> James Perrett wrote:
>
>> If a disc takes more power to
>> write to it properly then it should last longer.
>
> But why? Are you assuming only direct light or heat to affect the disc?
> How about plain old chemical breakdown independent of any "power
> factor"?
>

I think Scott came up with that point originally - I'm not sure if he's
right or not but it has a certain logic about it.

I'm also not sure if there is anything that can be called plain old
chemical breakdown. Chemical processes can usually be accelerated by
increasing the temperature so high temperature tests are really telling us
about possible chemical breakdown effects.

Cheers.

James.
Anonymous
April 13, 2005 5:43:59 PM

Archived from groups: rec.audio.pro (More info?)

James Perrett <James.Perrett@soc.soton.ac.uk> wrote:
>On Wed, 13 Apr 2005 07:45:11 GMT, hank alrich <walkinay@thegrid.net> wrote:
>
>> James Perrett wrote:
>>
>>> If a disc takes more power to
>>> write to it properly then it should last longer.
>>
>> But why? Are you assuming only direct light or heat to affect the disc?
>> How about plain old chemical breakdown independent of any "power
>> factor"?
>
>I think Scott came up with that point originally - I'm not sure if he's
>right or not but it has a certain logic about it.

My point is that there may be some other mechanisms of failure besides
simple fading. There might not be, but there might be. The point is
that nobody really knows yet.

>I'm also not sure if there is anything that can be called plain old
>chemical breakdown. Chemical processes can usually be accelerated by
>increasing the temperature so high temperature tests are really telling us
>about possible chemical breakdown effects.

Yes, but accelerated aging tests don't perfectly simulate aging effects,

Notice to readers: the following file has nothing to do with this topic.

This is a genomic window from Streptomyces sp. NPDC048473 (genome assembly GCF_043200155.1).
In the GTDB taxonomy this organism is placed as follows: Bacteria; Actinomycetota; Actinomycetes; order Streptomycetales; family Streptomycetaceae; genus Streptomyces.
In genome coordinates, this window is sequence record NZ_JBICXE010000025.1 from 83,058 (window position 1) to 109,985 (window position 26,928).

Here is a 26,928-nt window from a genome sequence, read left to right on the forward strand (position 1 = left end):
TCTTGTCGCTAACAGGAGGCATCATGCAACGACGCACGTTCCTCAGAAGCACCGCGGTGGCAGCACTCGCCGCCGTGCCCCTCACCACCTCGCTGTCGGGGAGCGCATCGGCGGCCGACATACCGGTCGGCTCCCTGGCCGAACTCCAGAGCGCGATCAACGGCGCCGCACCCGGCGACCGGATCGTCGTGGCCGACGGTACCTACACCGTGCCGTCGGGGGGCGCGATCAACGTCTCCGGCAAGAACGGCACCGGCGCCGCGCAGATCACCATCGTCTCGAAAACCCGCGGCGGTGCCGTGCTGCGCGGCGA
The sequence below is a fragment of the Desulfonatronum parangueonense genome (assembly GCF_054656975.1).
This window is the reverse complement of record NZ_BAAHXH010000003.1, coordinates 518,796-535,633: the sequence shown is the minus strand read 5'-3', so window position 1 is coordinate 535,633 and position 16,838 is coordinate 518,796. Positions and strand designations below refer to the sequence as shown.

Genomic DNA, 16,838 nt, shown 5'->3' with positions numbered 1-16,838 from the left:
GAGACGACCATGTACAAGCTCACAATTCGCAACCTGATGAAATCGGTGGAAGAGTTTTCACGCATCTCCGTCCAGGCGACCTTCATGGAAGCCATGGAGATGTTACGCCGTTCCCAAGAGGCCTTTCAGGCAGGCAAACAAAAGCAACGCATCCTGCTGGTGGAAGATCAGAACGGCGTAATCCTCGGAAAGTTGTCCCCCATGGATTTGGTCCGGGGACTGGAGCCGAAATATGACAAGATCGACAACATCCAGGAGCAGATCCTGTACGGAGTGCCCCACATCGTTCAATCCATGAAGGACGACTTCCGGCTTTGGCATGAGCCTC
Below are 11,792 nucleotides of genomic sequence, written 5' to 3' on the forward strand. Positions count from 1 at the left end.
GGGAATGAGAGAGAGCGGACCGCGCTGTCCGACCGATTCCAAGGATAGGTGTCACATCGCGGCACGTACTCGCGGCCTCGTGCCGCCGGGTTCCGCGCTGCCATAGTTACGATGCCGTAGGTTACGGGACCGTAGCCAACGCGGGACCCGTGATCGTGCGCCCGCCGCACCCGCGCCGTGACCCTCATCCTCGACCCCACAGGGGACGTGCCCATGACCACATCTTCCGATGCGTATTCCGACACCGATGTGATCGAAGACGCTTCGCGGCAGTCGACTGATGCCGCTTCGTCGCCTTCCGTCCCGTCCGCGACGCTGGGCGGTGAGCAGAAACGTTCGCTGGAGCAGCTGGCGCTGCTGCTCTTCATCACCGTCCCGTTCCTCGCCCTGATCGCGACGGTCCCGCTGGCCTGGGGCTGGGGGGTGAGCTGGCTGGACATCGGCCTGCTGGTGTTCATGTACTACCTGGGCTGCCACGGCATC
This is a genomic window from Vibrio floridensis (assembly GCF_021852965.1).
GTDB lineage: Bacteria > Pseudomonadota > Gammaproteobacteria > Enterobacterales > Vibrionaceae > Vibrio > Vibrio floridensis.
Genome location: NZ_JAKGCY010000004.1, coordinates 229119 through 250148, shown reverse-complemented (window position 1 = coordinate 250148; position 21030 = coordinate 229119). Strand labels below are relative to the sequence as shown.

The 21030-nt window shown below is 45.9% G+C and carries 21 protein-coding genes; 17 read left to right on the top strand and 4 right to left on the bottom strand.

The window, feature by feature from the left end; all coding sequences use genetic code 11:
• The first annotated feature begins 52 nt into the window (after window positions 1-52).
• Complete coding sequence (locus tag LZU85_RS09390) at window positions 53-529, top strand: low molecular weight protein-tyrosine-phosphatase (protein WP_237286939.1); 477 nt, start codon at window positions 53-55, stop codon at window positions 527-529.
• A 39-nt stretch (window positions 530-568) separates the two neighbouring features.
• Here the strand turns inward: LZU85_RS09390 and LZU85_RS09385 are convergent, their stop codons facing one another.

If they did, they'd be able to make a good Scotch in six months.
--scott
--
"C'est un Nagra. C'est suisse, et tres, tres precis."
Anonymous
April 13, 2005 9:29:50 PM

Archived from groups: rec.audio.pro (More info?)

"Scott Dorsey" <kludge@panix.com> wrote in message
news:D 3799t$6tc$1@panix2.panix.com...
> Aaron D. <MAGIC5227@gmail.com> wrote:
>>I read somewhere that silver and gold backed cdr's were significantly
>>better for archiving than the blue and green dye based ones. If thats
>>true, are there any well known makers of these cds and wouldnt they be
>>worth buying?
>
> Well, CD-Rs for the most part aren't any of them acceptable for archival
> purposes. But which ones are more stable over the long term? Nobody
> really knows.
>
> I can give you a nice document from Verbatim saying that their dye
> formulation is the best for long-term storage. I can give you another
> one from Mitsui showing why the Verbatim folks are wrong. Who do you
> want to believe?
>
I'd go with the gold Mitsui, based on the conversation I just had with an
optical media engineer for a large media brand.

Glenn D.
!